News: Wikipedia policy change means archives can post links in articles! Go crazy, archivists!

This news about a change to Wikipedia’s policies about editors with a “conflict of interest” was shared this afternoon on the Archives & Archivists listserv by Arel Lucas:

Wikipedia usually disallows people who are being paid to do so from making edits to Wikipedia. That has been applied to employees or interns at archives. But these are the only people with the information. In the interest of putting such useful material in Wikipedia, there is now an exception. Even though library employees may have a conflict of interest, adding such material is allowed as “non-controversial edits.”


Editors who may have a conflict of interest

This section of the guideline is aimed at editors who may have a conflict of interest. In keeping with Wikipedia’s neutral point of view policy, edits in mainspace where there is a clear conflict of interest, or where such a conflict can be reasonably assumed, are strongly discouraged. Significantly biased edits in mainspace are forbidden.

Non-controversial edits

Editors who may have a conflict of interest are allowed to make certain kinds of non-controversial edits, such as:

[snip other provisions]

7. Adding pointers to primary sources in archives, special collections or libraries in the Research resources section of an article. Also, adding External links to digitized or digital primary sources or finding aids. Editors working for such organizations are requested to review WP:EL (useful links to on-line, non-promotional material related to the article), WP:NPOV, WP:NOSHARE and WP:ORGNAME. The last two mean don’t create a shared organizational account and don’t include the name of the organization in the account name. It is recommended but not required for such editors to declare their affiliation on their user page.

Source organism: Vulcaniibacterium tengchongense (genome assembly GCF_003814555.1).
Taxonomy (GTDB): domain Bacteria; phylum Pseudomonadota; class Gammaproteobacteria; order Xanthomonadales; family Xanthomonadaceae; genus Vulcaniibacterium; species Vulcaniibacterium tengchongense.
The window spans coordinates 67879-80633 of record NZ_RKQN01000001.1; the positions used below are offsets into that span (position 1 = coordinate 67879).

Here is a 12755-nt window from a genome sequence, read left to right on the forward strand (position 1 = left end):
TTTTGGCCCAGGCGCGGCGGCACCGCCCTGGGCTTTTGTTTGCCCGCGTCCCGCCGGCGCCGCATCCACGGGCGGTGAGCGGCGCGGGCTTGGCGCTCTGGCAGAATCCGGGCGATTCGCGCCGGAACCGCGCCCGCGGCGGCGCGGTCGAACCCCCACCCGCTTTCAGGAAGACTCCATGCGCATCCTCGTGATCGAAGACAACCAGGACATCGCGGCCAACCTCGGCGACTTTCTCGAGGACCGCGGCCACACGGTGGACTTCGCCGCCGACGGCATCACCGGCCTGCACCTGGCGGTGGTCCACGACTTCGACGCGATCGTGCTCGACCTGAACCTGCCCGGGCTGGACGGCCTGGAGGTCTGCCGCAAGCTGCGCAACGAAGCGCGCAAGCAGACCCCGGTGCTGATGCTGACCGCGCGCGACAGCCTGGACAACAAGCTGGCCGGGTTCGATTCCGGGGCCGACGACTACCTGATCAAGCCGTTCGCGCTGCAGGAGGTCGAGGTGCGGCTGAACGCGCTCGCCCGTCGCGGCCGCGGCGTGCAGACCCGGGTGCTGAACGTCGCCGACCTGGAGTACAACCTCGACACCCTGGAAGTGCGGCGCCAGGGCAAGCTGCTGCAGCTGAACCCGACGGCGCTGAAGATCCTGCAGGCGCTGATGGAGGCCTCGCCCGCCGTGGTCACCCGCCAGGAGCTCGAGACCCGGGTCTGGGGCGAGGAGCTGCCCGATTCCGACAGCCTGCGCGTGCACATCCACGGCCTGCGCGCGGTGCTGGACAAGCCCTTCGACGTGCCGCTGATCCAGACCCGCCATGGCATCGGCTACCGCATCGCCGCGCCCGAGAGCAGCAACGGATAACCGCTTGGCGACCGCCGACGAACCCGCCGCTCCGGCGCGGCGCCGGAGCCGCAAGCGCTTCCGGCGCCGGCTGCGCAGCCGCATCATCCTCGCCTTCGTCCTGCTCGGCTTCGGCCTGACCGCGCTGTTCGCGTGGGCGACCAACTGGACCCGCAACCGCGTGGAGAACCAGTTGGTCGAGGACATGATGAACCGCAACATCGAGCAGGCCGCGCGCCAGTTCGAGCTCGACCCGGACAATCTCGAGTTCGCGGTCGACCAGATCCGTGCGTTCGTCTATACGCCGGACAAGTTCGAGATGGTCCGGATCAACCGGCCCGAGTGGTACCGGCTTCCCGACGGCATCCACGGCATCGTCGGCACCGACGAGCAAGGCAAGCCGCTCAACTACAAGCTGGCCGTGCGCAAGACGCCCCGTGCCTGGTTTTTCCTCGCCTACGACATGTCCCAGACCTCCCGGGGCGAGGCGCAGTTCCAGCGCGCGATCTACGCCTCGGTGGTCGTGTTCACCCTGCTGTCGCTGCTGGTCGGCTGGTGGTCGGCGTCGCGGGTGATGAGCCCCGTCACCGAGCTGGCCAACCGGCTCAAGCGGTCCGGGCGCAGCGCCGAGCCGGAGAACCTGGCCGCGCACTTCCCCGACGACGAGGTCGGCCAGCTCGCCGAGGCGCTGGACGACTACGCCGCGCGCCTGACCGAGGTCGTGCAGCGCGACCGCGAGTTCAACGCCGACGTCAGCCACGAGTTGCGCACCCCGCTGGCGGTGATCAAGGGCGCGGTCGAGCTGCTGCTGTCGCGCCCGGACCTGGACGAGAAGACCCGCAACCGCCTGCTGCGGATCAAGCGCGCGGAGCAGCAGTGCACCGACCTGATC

If another editor objects for any reason, then it’s a controversial edit. Such edits should be discussed on the article’s talk page.


If you want to read the discussions that led to this change,

If someone removes external links or “Research resources” you have added, you can quote this policy. Of course the policy is no more set in concrete than anything else there, so check that it is still in force before using it as a defense.
[end forwarded email]

I found the “discussions that led to this change” very interesting reading. Arel later added this additional advice:

“I would do so tentatively. Create a new account and start with making just a few additions per day. When you have done that for a few weeks, you can probably turn someone loose on a larger scale. (Have each person you assign to this make a new account too.)

I would use a heading “Research resources” in places where you are just pointing to holdings. If you have material on line, put it in as an external link.”

And another poster from the Hoover Institution shared some advice he had received when he tried to add a link, prior to this policy change: